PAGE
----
A group of Tesla Model S sedan owners, recreating a not-so-smooth trip detailed by New York Times reporter John Broder, passed New Haven Saturday on their way to their final destination, Groton.
While their cars juiced up at a Tesla charging station on I-95, about a dozen of these proud automobile owners refueled themselves at a Red Robin in Milford's Westfield mall.
Sitting around cleared plates and the remains of onion rings, the group pointed a finger at Aaron Schildkraut as the man behind the "Tesla Road Trip" that began at Tesla's Rockville, Md., service center. Most of the people at the table were members of Tesla's web forum, and, while Schildkraut said he didn't start the thread that inspired the trip, he was the first to say, "Let's do it."
"Several other people said, 'I'm in,'" Schildkraut said. "Many of us owners were so incensed by the article."
So incensed, that they dropped what they were doing to book hotel rooms in Groton and try Broder's trip for themselves. They said they felt Broder misused his vehicle by not charging it fully at Tesla's charging stations; that he didn't manage his speed properly; and that, by leaving his car out in the cold, he allowed its batteries to run down.
A more detailed account of the fracas between Broder and Tesla's owner Elon Musk can be found at The New York Time's website: http://wheels.blogs.nytimes.com/2013/02/14/that-tesla-data-what-it-says-and-wh at-it-doesnt. Their back and forth discussion of the article, Musk's response, and Broder's rebuttals makes for a fascinating read.
To the folks at the Red Robin, the reasons for owning an electric car were varied. Bryan Murtha, of Owings, Md., drove 50 miles to meet up with the group at Rockville. He's owned all electric vehicles for more than a decade, and Tesla's Model S represented the next best.
Dante Richardson, of Berlin, Md., bought his Tesla to cut down on the costs of his morning commute. While the base model Tesla sedan starts at about $50,000 after tax rebates, with high-end models going for as much as $100,000, Richardson says the amount he saves on his 100 mile commute makes it worth it.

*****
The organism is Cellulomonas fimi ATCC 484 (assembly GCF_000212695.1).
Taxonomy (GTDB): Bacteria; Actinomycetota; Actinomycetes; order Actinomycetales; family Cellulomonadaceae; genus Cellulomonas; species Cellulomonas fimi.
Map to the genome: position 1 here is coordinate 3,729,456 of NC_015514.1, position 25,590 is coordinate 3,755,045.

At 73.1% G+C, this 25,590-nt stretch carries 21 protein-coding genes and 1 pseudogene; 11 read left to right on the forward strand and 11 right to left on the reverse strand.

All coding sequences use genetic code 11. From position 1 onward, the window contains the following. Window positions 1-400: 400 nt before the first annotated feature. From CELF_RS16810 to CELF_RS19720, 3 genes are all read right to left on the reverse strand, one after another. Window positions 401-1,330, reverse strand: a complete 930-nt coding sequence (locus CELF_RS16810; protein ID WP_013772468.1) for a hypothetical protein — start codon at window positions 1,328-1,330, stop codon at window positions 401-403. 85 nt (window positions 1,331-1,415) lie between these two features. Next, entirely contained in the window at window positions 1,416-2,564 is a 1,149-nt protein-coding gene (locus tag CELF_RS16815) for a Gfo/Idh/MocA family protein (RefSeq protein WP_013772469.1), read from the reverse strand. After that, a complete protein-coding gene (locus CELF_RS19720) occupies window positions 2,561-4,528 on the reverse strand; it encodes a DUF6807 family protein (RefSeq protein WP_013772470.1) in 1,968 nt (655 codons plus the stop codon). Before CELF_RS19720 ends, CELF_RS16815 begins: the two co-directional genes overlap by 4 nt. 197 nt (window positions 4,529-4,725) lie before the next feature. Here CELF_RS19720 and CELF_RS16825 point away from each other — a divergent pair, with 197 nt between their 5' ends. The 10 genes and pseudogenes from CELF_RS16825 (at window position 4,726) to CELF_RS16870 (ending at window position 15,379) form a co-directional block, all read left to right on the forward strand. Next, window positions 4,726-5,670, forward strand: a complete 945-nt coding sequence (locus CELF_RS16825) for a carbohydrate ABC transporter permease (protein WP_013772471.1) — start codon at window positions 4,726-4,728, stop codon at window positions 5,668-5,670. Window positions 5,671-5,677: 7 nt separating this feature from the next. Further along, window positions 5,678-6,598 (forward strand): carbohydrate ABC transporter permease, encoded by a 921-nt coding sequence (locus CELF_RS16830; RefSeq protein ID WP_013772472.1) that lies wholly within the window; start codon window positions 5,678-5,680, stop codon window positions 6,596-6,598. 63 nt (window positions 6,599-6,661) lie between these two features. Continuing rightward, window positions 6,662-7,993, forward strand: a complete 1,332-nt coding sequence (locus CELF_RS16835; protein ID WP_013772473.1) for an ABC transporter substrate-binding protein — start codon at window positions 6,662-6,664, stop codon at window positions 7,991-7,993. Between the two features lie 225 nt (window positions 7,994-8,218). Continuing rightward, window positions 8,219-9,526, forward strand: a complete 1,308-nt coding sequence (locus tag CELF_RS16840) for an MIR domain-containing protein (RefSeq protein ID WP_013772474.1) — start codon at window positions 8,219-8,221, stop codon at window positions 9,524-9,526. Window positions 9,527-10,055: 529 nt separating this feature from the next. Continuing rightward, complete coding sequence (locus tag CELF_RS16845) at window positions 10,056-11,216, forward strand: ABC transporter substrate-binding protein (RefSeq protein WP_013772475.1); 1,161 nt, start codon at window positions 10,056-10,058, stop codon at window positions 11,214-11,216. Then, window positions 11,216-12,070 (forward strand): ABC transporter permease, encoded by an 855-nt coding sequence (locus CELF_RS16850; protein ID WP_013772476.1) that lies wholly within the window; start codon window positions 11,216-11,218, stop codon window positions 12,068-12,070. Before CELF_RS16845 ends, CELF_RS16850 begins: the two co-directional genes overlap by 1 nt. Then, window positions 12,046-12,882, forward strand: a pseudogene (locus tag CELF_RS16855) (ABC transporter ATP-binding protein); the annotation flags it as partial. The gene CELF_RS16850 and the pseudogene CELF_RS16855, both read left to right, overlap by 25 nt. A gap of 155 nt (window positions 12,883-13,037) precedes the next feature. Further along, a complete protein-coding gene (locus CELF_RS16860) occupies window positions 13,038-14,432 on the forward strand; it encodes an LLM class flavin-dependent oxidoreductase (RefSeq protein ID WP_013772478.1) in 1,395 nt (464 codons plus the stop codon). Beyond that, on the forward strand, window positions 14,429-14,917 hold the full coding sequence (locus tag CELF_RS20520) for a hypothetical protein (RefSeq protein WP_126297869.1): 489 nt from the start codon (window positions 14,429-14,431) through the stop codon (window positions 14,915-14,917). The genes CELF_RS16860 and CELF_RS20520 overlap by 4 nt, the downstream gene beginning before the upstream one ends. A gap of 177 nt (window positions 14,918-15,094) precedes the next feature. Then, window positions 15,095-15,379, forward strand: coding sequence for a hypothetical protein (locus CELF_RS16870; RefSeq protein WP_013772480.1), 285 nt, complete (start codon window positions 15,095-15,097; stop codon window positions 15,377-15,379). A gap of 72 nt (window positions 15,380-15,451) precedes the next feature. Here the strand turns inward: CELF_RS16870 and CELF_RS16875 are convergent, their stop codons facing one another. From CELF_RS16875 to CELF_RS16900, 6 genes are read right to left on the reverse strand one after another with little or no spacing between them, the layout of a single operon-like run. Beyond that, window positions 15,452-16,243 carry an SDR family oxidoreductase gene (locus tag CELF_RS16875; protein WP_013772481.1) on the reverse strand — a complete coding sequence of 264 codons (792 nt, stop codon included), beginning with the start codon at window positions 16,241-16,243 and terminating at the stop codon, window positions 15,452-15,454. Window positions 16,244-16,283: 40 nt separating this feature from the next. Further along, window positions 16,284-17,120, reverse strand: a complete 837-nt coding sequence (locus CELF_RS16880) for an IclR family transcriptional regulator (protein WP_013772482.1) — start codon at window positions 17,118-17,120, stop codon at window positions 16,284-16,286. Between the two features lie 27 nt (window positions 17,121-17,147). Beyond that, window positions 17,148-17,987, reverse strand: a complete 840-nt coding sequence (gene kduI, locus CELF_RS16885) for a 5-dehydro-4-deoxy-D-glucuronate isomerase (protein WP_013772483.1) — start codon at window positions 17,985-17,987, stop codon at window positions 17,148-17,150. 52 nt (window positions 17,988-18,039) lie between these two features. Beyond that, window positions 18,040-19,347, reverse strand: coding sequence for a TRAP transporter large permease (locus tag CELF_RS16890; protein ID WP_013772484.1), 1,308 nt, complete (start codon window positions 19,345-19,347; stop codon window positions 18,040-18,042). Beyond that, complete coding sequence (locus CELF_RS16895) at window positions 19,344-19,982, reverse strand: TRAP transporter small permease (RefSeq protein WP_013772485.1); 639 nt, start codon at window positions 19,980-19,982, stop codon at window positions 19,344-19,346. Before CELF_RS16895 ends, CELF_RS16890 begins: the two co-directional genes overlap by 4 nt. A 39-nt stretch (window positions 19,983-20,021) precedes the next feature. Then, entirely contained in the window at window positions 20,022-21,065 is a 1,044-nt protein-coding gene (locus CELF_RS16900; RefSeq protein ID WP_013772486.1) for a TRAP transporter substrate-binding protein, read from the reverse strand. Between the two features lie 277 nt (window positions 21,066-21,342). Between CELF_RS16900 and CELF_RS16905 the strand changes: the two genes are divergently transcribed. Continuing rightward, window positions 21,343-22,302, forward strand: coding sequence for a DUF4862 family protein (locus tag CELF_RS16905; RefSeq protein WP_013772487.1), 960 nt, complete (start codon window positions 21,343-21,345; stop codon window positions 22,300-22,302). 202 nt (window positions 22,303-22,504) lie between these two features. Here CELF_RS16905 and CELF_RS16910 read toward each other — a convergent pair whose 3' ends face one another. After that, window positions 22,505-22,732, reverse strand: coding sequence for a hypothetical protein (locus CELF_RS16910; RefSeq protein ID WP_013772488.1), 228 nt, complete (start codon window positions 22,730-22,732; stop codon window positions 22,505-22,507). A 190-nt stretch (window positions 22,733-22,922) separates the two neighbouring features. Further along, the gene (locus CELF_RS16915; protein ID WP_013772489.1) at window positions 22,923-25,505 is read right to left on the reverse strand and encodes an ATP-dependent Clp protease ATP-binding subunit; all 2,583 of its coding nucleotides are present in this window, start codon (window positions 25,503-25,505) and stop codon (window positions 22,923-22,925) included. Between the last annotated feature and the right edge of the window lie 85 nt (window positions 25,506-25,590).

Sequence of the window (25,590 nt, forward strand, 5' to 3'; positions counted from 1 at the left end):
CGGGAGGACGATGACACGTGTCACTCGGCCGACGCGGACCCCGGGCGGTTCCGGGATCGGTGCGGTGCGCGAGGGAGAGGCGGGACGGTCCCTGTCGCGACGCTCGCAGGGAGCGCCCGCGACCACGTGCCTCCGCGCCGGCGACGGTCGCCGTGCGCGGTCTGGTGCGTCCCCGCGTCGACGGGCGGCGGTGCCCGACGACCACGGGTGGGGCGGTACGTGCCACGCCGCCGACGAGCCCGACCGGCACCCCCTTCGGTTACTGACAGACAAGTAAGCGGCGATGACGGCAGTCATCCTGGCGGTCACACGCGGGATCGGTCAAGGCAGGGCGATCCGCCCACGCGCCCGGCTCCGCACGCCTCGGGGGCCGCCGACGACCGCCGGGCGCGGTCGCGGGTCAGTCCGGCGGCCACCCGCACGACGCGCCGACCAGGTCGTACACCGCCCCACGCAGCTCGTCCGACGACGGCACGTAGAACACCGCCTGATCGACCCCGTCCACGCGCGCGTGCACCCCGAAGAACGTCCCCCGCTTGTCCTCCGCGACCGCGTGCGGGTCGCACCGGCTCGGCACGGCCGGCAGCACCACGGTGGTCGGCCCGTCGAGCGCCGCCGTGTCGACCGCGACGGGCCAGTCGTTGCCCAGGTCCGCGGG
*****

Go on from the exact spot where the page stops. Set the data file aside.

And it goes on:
As for convenience, Richardson remarked, to a round of laughter, "I charge at home and plug into a 110 at work. It's a little bit inconvenient actually, because I have to drive around people trying to get into gas stations."
Rich Knausenberger, of Washington, D.C., put a deposit down on a Model S nine months before it was available. He said he didn't miss the Porsche he sold for it one bit.
Knausenberger's wife, Lauren, joked that the couple's first child was this car -- the nine-month wait not lost to them. She said her husband couldn't sleep for three days before the car was delivered. Lauren described its arrival as Christmas morning.
Clearly, the crowd at the Red Robin were the superfans of Tesla Motors. They frequent the company's forum, they preach the supremacy of their electronic automobiles, and they were dedicated enough to the product to drop their lives for a day to drive hundreds of miles because a newspaper reporter ran out of electricity on the road and wrote about it. Forgetting the vehicle for a second, these are the kind of customers any company would kill for.
"Companies all around the world would be so fortunate to have just one customer like this in their portfolio," said George Blankenship, vice president of worldwide sales and ownership experience at Tesla Motors. "And we have lots of customers who believe in what we do and support what we do. I think that what they're doing today is incredible evidence of how people are supporting us as we try to do things that are going to change the world. I think what they're doing is just awesome."
Blankenship said Tesla watched the road trip develop on the forums, but in no way did Tesla organize or support the venture.
"It is all customer driven," Blankenship said. Pun intended.
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